Gaye secretly provides McCloud with Rocco’s gun, just before McCloud is to be whisked off to an uncertain fate; with Rocco’s boat gone after the storm, McCloud is expected to return him and his remaining cronies to Cuba, and everyone is well aware that he is likely to be murdered after he performs his duty. Huston crafts an incredibly nihilistic climax here, focusing on the hopelessness and futility of what ensues back at the hotel (starting with the morbid disappointment that McCloud didn’t run when he could, again probably because he is too paralyzed by fear, fear being something that Huston is more than willing to allow a hero to feel) before proceeding with an ingeniously one-sided final showdown whose conclusion is foregone, and which never requires Bogart to come face to face with his nemesis. This finale is intentionally anticlimactic, good and evil never directly sparring, only hoodwinking one another; and Bogart’s anxious, elated performance throughout the boat scenes is among his greatest moments on film. Undoubtedly at Warner Bros.’ insistence, implicit or otherwise, the film does not end where it should — with a boat full of dead bodies being turned around by its sole survivor, to not much surer a destiny — but falls into a bit of dull over-explaining in which we’re permitted to see Bacall and Barrymore’s joy that their friend will return, probably for a domesticated long-term future, and a ridiculous grin on Bogart’s face as he aims for home.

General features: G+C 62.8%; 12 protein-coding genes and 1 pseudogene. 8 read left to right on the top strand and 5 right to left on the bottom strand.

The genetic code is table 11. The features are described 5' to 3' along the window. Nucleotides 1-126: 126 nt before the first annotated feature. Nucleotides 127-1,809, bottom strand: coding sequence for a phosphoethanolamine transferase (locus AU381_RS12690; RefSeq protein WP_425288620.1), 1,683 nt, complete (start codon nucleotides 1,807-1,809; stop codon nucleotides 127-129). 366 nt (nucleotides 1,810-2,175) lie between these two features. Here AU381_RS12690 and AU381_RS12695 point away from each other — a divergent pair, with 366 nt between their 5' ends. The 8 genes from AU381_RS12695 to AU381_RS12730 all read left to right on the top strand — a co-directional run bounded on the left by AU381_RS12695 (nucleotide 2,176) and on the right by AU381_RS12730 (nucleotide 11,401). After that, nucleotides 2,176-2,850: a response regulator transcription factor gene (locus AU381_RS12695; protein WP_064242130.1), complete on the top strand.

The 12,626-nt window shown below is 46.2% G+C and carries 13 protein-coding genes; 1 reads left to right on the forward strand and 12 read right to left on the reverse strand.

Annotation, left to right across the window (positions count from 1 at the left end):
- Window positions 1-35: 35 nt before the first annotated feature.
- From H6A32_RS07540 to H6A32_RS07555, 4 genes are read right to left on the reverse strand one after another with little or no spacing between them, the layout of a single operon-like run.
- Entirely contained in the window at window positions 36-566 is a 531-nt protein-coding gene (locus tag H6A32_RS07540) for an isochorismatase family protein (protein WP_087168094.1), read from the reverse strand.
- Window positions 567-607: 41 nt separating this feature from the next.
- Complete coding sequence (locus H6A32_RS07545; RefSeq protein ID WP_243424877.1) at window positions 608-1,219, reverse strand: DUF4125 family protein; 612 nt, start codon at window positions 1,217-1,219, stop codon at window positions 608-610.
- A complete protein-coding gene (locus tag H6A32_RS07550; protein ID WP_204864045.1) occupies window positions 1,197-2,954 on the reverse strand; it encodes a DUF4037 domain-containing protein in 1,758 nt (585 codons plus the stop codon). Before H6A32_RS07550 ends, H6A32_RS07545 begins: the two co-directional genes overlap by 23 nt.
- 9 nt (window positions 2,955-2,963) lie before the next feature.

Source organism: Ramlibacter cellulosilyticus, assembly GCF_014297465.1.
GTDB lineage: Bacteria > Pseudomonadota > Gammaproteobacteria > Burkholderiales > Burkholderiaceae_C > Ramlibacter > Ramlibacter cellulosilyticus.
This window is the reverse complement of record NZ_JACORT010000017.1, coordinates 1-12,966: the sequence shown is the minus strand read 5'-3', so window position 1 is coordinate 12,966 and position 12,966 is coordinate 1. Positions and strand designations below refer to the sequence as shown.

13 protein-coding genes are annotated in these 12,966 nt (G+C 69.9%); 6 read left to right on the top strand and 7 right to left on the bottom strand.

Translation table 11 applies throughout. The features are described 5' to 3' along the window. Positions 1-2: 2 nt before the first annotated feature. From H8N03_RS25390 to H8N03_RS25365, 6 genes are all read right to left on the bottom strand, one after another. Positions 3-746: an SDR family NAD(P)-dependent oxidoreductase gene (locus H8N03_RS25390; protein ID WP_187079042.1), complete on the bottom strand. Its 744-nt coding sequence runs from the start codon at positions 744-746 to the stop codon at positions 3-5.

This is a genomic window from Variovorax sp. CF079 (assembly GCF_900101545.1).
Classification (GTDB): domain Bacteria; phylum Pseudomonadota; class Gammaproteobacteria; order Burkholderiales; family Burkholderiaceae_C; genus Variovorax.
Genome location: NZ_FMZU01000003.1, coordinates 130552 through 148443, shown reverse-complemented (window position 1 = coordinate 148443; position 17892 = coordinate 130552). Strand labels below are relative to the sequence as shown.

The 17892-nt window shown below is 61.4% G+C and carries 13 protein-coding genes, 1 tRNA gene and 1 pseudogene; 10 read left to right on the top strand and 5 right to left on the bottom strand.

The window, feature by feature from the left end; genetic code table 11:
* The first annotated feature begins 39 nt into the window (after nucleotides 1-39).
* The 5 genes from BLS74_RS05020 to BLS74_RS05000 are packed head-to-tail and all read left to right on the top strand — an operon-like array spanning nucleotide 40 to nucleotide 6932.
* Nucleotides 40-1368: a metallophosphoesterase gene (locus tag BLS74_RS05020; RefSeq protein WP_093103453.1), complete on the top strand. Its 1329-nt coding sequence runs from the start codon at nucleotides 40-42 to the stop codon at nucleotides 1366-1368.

It all so seems so phony. But then again, you tend to wonder, is it really supposed to be real? There’s something so desperate about it all — a war hero appearing from nowhere like the Man with No Name, coming back and fitting automatically into whatever magic is constructed for him, conforming all too naturally to the bizarre tale that’s generated all around the hotel and the people he stumbles upon. It’s almost as though Huston is suggesting that the real-world evil of a chronic abuser like Rocco, the implications of whom are a recurring topic of discussion in the dialogue, doesn’t actually have a convenient foe forthcoming to stop him. To whatever extent McCloud is a real person, the end of his story has the feel of completely fabricated legend, a story told for someone’s reassurance; the reality is the storm, the fog, the murders. As one character says earlier on: “This ain’t real, what’s happening.” But much of it is — too much, in fact, with no Bogie of any stripe, heroic or anti-heroic, poised to come down from the sky — and of course, noir is never more unsettling than when its smoked-out expressionist universe of dread and doom seems momentarily to intersect with our own.